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UK's ambitious Snooper's Charter could cost Home Office £1bnGetty Images

Collection of web browsing histories of every UK citizen under the proposed Snooper's Charter or the Draft Communications Data Bill, proposed by Home Secretary Theresa May, will cost the Home Office more than £1bn ($1.43bn), according to estimates by internet privacy campaigners Don't Spy On Us. They claimed that the estimated cost is equivalent to employing 3,000 full-time police officers.

The campaigners from the coalition said in a latest blog posted on their website that the estimated cost was calculated on the basis of a similar scheme drawn up by Denmark. However, the Danish government later shelved the project after an Ernst & Young report revealed that the estimated cost of equipment alone was DKK 1b (£105.93m, €134.18m, $151.92m). Annual operating costs will take the bill even higher.

For the UK, with a population 11 times more than Denmark's, the cost comes to more than £1bn, the blog reads.

The campaigners' estimate widely differs from the Home Office's £174m budget allocation to cover the costs of collecting, retaining and storing internet records for over 10 years. Many internet service providers have already cast doubts on the allocation as collecting and maintaining records of all users will require installation of explicit processes that are currently not required for general business operations.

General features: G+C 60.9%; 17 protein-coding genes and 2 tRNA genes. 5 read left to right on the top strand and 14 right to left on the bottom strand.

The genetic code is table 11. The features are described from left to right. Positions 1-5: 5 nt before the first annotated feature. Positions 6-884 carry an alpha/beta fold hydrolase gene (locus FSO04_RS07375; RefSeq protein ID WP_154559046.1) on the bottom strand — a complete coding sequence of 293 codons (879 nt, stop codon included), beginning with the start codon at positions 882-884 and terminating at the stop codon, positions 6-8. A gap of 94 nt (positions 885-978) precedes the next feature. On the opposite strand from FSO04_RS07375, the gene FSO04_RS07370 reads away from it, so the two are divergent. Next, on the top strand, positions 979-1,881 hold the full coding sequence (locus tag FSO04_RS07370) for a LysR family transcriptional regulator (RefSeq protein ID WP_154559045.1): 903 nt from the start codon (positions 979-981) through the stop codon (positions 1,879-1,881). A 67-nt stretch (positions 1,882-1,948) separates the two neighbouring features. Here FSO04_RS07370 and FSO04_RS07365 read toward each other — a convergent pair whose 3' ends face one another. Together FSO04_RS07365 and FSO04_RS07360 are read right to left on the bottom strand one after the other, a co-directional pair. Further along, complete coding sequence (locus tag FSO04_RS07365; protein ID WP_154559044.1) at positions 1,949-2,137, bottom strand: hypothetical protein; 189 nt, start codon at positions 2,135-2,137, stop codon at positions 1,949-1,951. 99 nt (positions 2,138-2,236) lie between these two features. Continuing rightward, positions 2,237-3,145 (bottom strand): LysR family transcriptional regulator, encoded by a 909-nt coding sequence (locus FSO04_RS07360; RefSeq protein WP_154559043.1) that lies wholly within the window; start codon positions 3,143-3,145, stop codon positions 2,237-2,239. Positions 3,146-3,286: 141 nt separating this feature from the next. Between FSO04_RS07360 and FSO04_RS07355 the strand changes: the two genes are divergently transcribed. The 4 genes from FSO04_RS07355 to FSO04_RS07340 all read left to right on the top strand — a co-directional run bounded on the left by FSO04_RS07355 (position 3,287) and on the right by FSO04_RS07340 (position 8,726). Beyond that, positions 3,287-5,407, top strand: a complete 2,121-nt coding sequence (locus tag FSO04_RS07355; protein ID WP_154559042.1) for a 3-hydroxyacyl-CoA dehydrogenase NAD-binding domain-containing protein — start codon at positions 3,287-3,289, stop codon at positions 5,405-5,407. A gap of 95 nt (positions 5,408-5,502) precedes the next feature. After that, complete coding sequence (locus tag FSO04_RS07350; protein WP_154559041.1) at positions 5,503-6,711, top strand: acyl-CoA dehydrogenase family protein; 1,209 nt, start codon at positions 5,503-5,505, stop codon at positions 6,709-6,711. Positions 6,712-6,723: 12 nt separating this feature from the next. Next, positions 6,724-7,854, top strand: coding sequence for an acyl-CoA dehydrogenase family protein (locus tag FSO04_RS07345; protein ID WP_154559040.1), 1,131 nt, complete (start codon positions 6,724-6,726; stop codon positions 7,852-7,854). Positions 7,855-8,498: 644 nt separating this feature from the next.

Mark Hughes, the President of BT Security, had told the Joint Committee into the Investigatory Powers Bill in December 2015 that the allocated £174m would cover only his company's costs, while Hugh Woolford, Director of Operations at Virgin Media, had estimated that his company's bill could be in tens of millions of pounds.

The campaigners urged the UK government "to come clean on the real costs" of maintaining internet connection records (ICRs) of every citizen. They also called for an independent assessment of the new retention bill.

The Home Office, however, argued that comparing Denmark's plan with the UK's is "incorrect". The Guardian quoted a Home Office spokesperson as saying: "There are a number of fundamental differences between our bill and the Danish model, and the independent joint committee of parliament acknowledged this. It is absolutely incorrect to suggest we are implementing the Danish model."

The spokesperson suggested that a revised estimate could be revealed in the coming days as the Home Office continues to work closely with communications service providers (CSPs) "to carefully estimate the cost of implementing a system to retain internet connection records".

"We are determined to implement the legislation in a way that will deliver the maximum operational benefit for the police and law enforcement agencies," the spokesperson reportedly said.